On My Shelf #2

There's a new bunny in the house, a bunny who can reach places you would think are safe, and as a result my shelves aren't really shelves at all. Instead there are piles of books on all surfaces well out of the way of tiny, incredibly effective bunny teeth. I'm not overly precious about my books, but she seems to have a taste for paper and, well, I'd prefer her to eat her own food.

My shelves have never been organised in a particular way (sorry - I can hear the shocked gasps from here!) and so which ever numbers came up, it was always going to be a bit of a mixed bag. I asked some friends for two numbers, one to indicate a shelf and the second to indicate a book on that shelf and these are the corresponding books...


The Mountain Can Wait by Sarah Leipciger [Shelf One, Book Six]
'Tom Berry has always been a loner, a man content to live out his days in the wilderness with just enough ammunition and kerosene to last out the winter. A single father, he has raised his children with the same quiet and absolute dedication he brings to his forestry business, but now he's discovering that might not have been enough.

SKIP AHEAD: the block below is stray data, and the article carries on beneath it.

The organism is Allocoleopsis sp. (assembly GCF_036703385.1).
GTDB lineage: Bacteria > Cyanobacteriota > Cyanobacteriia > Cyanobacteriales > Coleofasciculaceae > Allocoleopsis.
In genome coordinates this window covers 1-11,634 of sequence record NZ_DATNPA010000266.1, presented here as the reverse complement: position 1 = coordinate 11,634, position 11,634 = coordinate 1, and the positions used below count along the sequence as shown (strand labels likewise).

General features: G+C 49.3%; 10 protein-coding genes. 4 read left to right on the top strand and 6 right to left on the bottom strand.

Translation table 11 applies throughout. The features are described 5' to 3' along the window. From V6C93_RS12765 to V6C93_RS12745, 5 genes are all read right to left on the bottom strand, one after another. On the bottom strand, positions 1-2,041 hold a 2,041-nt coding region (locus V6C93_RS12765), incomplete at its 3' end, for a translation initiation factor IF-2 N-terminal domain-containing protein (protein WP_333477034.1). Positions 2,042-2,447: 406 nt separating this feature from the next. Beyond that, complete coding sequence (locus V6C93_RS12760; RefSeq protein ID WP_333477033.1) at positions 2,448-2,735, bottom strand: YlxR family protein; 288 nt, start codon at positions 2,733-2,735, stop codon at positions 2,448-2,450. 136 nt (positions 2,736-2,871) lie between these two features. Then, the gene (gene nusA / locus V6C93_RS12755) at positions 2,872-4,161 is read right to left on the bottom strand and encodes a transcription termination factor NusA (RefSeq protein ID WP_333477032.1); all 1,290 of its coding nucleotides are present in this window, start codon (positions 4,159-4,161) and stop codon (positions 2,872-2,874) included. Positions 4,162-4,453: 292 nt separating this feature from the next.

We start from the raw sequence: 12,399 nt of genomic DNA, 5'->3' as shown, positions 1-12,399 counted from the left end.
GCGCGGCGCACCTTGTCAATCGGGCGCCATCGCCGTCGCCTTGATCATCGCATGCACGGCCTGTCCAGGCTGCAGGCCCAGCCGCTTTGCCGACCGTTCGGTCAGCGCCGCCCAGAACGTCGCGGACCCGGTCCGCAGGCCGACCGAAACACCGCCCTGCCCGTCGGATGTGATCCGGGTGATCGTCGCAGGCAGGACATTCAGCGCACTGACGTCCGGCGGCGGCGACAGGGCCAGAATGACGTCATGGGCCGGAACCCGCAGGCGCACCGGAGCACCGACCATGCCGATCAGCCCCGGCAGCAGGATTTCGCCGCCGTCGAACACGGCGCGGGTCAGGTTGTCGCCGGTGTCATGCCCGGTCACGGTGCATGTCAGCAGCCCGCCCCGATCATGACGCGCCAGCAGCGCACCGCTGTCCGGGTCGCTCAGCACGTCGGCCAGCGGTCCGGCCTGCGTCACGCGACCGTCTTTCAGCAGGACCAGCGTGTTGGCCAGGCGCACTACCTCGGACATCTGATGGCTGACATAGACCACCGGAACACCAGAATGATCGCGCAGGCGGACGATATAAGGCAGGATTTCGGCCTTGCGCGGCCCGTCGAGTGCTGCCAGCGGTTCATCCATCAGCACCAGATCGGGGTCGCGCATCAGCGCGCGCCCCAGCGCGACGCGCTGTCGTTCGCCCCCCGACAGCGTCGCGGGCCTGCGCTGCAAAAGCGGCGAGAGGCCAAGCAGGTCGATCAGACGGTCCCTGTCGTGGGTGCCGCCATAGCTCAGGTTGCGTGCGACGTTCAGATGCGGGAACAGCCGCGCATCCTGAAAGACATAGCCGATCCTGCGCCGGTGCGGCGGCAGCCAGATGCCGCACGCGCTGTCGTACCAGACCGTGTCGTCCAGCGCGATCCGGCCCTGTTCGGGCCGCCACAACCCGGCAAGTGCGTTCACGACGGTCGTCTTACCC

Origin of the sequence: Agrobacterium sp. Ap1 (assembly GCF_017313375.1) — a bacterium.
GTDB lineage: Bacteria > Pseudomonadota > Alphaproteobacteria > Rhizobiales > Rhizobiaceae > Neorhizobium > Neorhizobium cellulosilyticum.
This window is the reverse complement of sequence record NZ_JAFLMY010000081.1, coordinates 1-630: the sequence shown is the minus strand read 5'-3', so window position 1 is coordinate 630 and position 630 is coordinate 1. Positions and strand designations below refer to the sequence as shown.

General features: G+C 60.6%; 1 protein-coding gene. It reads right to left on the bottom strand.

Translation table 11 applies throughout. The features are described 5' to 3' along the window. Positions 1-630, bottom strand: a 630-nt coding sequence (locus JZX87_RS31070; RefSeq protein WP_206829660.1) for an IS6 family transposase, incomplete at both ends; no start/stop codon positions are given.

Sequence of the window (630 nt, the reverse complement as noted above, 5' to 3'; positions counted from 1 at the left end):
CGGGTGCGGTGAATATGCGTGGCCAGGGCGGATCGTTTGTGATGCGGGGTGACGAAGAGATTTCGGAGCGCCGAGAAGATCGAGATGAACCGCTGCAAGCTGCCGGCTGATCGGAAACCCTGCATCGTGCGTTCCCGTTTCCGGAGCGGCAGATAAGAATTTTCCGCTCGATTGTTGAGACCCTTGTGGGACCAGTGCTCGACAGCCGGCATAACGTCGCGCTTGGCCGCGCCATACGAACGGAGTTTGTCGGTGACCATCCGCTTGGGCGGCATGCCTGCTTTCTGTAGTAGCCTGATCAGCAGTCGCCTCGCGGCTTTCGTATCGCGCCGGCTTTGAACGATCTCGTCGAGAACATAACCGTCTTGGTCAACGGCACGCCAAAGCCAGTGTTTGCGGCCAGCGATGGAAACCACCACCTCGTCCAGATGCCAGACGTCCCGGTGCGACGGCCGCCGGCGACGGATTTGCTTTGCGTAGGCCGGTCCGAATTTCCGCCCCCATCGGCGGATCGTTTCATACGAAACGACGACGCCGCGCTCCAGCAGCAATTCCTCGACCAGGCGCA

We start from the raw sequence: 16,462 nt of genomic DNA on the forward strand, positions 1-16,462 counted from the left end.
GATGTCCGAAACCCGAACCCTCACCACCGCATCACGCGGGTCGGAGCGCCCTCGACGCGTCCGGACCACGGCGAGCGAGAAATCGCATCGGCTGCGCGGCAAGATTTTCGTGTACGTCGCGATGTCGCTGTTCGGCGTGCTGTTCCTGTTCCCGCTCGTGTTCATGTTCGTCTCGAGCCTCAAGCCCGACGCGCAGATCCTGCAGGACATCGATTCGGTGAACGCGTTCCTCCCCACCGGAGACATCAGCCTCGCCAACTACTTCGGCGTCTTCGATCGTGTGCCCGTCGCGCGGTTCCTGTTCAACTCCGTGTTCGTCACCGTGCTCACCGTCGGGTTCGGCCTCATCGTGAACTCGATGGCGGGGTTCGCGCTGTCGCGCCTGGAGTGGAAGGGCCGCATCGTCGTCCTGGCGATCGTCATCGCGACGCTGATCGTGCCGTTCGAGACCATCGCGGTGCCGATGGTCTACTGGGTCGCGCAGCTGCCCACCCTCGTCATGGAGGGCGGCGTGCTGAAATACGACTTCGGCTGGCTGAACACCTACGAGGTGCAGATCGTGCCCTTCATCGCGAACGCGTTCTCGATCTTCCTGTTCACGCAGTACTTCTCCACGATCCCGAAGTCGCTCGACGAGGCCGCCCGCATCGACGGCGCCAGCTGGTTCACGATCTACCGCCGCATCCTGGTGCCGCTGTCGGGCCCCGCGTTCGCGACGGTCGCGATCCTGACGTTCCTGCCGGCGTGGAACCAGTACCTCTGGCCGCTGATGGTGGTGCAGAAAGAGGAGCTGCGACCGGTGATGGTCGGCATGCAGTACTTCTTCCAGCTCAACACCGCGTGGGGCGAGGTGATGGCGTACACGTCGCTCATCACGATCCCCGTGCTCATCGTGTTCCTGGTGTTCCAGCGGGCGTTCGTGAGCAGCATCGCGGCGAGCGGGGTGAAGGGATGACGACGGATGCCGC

When his son, Curtis, on the brink of adulthood, disappears after a tragic accident, it falls to Tom, the hunter, to track him down. Whether he can truly reach Curtis is another matter.'

It's been just over a year since I read this and although the details have faded from my mind, I still perfectly recall how beautifully Leipciger captured and described the beautiful Canadian landscape. It was almost as though the location was a fully fledged character all of its own. Although there is a 'tragic accident' this isn't a crime novel, instead it's an exploration of a fractured family. 

The Loney by Andrew Michael Hurley [Shelf Five, Book Five]
'If it had another name, I never knew, but the locals called it the Loney - that strange nowhere between the Wyre and the Lune where Hanny and I went every Easter time with Mummer, Farther, Mr and Mrs Belderboss and Father Wilfred, the parish priest.